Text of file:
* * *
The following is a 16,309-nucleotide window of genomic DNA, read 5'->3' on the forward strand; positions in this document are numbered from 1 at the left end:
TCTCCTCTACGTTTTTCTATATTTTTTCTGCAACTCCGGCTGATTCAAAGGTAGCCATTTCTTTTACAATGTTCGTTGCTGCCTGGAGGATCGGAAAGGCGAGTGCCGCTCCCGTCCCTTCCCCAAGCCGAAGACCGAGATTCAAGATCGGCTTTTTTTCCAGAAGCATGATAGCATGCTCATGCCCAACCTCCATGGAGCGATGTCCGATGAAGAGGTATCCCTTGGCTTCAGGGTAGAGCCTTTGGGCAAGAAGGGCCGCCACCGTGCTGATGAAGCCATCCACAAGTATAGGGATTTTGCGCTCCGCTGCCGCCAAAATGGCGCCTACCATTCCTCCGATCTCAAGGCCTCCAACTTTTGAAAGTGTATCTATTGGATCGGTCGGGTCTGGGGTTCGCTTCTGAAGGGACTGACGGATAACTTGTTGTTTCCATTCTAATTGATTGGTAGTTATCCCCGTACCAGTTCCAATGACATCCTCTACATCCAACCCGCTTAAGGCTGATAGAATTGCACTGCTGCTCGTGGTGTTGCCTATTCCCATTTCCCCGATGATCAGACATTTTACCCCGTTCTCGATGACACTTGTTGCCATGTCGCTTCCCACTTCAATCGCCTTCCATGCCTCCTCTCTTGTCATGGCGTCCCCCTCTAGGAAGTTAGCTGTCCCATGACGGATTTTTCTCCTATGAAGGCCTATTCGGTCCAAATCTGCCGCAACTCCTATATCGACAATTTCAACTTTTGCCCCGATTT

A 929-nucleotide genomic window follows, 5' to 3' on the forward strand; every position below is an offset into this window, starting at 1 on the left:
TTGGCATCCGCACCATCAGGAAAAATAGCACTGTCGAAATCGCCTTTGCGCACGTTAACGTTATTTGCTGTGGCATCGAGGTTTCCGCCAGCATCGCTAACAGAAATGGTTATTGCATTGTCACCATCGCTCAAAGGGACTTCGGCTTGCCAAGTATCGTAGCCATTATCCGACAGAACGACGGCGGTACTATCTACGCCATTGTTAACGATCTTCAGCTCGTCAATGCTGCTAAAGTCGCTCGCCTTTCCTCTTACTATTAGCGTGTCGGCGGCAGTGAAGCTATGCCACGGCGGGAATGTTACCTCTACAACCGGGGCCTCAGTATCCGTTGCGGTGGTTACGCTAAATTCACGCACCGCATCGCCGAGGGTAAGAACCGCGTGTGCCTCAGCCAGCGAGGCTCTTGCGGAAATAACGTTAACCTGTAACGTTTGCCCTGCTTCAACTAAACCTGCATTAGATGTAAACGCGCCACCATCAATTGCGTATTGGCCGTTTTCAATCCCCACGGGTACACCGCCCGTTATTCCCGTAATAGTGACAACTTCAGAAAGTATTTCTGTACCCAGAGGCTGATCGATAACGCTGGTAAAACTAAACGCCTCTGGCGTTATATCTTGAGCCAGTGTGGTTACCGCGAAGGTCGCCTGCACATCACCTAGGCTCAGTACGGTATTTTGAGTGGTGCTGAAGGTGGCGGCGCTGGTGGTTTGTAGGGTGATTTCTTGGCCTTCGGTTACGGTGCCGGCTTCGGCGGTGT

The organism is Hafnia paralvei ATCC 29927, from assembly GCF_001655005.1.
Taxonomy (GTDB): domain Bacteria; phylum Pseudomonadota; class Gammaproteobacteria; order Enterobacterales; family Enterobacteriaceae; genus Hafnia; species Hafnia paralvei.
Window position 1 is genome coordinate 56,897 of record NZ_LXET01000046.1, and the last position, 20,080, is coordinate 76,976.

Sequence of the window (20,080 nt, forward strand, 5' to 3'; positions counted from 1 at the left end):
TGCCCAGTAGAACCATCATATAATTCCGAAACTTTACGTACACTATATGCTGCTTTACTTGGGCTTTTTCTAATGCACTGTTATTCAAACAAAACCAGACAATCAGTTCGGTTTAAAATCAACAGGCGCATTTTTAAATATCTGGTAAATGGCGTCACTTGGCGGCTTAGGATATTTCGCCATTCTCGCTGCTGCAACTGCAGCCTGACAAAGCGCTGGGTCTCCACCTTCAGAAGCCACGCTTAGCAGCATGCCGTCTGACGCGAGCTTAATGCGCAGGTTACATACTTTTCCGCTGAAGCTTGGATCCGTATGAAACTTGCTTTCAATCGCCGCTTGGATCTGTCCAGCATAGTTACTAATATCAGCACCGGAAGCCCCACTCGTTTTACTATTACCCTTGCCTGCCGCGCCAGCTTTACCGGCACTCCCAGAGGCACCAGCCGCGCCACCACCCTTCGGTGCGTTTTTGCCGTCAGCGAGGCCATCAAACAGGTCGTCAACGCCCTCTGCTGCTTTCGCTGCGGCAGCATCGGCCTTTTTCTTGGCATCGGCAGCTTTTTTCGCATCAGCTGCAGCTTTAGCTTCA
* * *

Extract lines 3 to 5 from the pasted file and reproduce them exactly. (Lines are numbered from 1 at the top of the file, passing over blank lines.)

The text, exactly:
A 929-nucleotide genomic window follows, 5' to 3' on the forward strand; every position below is an offset into this window, starting at 1 on the left:
TTGGCATCCGCACCATCAGGAAAAATAGCACTGTCGAAATCGCCTTTGCGCACGTTAACGTTATTTGCTGTGGCATCGAGGTTTCCGCCAGCATCGCTAACAGAAATGGTTATTGCATTGTCACCATCGCTCAAAGGGACTTCGGCTTGCCAAGTATCGTAGCCATTATCCGACAGAACGACGGCGGTACTATCTACGCCATTGTTAACGATCTTCAGCTCGTCAATGCTGCTAAAGTCGCTCGCCTTTCCTCTTACTATTAGCGTGTCGGCGGCAGTGAAGCTATGCCACGGCGGGAATGTTACCTCTACAACCGGGGCCTCAGTATCCGTTGCGGTGGTTACGCTAAATTCACGCACCGCATCGCCGAGGGTAAGAACCGCGTGTGCCTCAGCCAGCGAGGCTCTTGCGGAAATAACGTTAACCTGTAACGTTTGCCCTGCTTCAACTAAACCTGCATTAGATGTAAACGCGCCACCATCAATTGCGTATTGGCCGTTTTCAATCCCCACGGGTACACCGCCCGTTATTCCCGTAATAGTGACAACTTCAGAAAGTATTTCTGTACCCAGAGGCTGATCGATAACGCTGGTAAAACTAAACGCCTCTGGCGTTATATCTTGAGCCAGTGTGGTTACCGCGAAGGTCGCCTGCACATCACCTAGGCTCAGTACGGTATTTTGAGTGGTGCTGAAGGTGGCGGCGCTGGTGGTTTGTAGGGTGATTTCTTGGCCTTCGGTTACGGTGCCGGCTTCGGCGGTGT

The organism is Hafnia paralvei ATCC 29927, from assembly GCF_001655005.1.